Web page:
All about… The Hampshire Down
HAMPSHIRE Down flocks were established more than 150 years ago by crossing breeds from Wiltshire, Hampshire and Berkshire Knot. The breed society was established in 1889 and pure Hampshire Down flocks proliferated across the whole of the South of England. There was a burgeoning export trade for pure Hampshire Downs to the major sheep producing countries. The breed’s main purpose now is to provide a terminal sire for commercial flocks to produce early maturing quality butchers’ lambs.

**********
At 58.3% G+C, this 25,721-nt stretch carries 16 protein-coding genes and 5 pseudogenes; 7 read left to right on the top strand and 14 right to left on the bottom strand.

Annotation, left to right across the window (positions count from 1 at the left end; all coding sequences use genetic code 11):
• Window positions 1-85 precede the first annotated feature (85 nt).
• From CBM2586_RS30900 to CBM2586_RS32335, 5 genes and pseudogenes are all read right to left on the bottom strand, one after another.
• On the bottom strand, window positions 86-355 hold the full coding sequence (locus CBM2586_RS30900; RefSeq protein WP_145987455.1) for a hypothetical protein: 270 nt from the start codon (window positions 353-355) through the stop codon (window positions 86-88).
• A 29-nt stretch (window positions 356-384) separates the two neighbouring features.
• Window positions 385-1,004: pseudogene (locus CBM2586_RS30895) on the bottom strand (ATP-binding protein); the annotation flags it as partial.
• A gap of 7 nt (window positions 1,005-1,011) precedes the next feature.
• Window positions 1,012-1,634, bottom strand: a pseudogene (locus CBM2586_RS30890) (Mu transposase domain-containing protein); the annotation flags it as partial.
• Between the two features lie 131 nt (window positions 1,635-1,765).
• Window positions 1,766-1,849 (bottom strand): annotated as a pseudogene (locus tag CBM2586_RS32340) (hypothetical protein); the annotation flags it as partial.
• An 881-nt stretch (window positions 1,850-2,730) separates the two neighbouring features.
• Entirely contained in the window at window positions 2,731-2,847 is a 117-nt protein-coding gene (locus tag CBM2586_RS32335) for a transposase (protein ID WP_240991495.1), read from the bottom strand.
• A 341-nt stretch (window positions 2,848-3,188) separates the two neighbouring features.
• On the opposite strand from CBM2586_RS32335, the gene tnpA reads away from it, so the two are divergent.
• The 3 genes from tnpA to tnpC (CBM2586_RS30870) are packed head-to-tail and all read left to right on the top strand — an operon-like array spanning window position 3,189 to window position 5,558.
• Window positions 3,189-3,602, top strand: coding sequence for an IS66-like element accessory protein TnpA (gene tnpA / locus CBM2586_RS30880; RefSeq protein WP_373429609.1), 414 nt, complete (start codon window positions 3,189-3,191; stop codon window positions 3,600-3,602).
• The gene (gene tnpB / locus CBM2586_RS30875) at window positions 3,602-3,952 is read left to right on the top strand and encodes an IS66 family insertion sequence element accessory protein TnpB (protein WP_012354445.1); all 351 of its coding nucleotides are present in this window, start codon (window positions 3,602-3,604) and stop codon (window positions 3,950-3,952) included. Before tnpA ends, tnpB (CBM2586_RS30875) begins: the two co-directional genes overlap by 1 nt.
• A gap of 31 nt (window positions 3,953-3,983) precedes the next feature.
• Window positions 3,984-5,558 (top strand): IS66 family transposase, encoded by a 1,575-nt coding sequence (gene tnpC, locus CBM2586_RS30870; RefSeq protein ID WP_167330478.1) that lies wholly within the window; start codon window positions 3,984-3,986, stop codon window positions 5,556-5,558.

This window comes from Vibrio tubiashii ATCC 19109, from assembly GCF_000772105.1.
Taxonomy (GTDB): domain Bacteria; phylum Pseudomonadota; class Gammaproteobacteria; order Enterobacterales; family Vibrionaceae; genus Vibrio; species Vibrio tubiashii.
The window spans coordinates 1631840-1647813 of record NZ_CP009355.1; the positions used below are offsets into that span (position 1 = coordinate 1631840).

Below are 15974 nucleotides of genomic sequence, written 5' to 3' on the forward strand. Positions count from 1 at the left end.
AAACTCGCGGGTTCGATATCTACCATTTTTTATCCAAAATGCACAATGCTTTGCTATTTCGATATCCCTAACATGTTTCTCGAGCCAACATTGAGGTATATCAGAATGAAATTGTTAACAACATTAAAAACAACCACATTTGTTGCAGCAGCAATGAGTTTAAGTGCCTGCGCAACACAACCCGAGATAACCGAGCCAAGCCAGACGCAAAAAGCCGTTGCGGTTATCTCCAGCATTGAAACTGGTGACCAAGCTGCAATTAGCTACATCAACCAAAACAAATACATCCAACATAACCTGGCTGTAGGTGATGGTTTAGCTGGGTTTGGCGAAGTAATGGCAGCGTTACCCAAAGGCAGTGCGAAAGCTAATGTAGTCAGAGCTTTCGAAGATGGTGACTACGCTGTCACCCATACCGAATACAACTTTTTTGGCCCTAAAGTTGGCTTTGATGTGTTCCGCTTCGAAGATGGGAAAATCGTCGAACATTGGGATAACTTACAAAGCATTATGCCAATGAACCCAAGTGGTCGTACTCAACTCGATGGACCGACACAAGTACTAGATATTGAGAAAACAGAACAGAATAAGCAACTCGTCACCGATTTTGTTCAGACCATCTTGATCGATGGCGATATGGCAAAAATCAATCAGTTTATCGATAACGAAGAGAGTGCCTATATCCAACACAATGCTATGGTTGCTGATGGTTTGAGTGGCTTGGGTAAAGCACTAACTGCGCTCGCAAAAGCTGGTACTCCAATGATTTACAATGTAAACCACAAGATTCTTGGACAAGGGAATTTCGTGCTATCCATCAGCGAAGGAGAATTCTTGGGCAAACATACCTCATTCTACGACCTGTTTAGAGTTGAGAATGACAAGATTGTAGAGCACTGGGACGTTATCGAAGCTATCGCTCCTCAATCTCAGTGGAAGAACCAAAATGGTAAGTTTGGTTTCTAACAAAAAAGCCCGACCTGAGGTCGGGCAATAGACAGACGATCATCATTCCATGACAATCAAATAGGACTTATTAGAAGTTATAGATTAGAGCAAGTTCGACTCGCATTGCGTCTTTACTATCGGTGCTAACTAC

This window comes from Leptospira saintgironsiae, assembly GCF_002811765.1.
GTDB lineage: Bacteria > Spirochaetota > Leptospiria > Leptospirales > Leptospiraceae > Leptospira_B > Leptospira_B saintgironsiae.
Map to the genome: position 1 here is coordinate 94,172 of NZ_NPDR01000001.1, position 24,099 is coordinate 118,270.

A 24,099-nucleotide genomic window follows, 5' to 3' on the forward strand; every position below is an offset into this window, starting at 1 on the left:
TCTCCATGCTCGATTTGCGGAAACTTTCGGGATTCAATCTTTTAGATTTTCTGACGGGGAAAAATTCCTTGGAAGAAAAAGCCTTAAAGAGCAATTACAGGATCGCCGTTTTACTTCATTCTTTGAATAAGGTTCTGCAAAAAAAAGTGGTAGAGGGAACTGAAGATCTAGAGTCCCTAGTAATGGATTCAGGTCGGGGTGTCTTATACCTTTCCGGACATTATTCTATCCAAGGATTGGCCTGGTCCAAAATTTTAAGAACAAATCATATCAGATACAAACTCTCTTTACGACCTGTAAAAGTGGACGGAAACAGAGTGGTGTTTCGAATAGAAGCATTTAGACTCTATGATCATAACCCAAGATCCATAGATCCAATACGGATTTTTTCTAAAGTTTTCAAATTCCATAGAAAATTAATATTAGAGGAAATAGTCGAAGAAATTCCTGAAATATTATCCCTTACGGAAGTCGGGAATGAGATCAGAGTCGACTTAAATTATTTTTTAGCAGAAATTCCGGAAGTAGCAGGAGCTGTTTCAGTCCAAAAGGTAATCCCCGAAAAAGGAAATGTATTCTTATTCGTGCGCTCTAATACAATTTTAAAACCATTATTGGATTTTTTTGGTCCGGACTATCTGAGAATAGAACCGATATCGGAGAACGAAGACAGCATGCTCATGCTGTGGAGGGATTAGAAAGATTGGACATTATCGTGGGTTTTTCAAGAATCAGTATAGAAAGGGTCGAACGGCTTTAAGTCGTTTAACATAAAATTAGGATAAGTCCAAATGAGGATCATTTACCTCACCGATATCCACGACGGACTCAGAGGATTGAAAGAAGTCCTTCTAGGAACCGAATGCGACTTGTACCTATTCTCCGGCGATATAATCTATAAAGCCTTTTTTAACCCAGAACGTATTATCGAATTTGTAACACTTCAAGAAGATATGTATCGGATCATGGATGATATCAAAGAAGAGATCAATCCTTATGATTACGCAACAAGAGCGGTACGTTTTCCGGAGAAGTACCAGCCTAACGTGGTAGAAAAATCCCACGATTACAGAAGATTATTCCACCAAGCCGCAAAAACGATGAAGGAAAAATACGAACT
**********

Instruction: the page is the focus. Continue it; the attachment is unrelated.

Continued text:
Mature Hampshire Down ewes weigh 75kg, rams 115kg and the carcass weight of lambs at slaughter is 16-19kg.
Hampshire Down ewes lamb naturally from December onwards, but they will take the ram at any time of year. With an average lambing percentage of between 150-180%, the lambs are very robust and the ewes have good longevity and often lamb for 10-12 years. The breed thrives on marginal grassland and the lambs finish quickly with no concentrates.
Hampshire Down wool is white, soft and fine (typically 31-33 microns). It is sought after by hand spinners and knitters. A firstshear ewe will produce a fleece weighing approximately 3.5- 4kgs.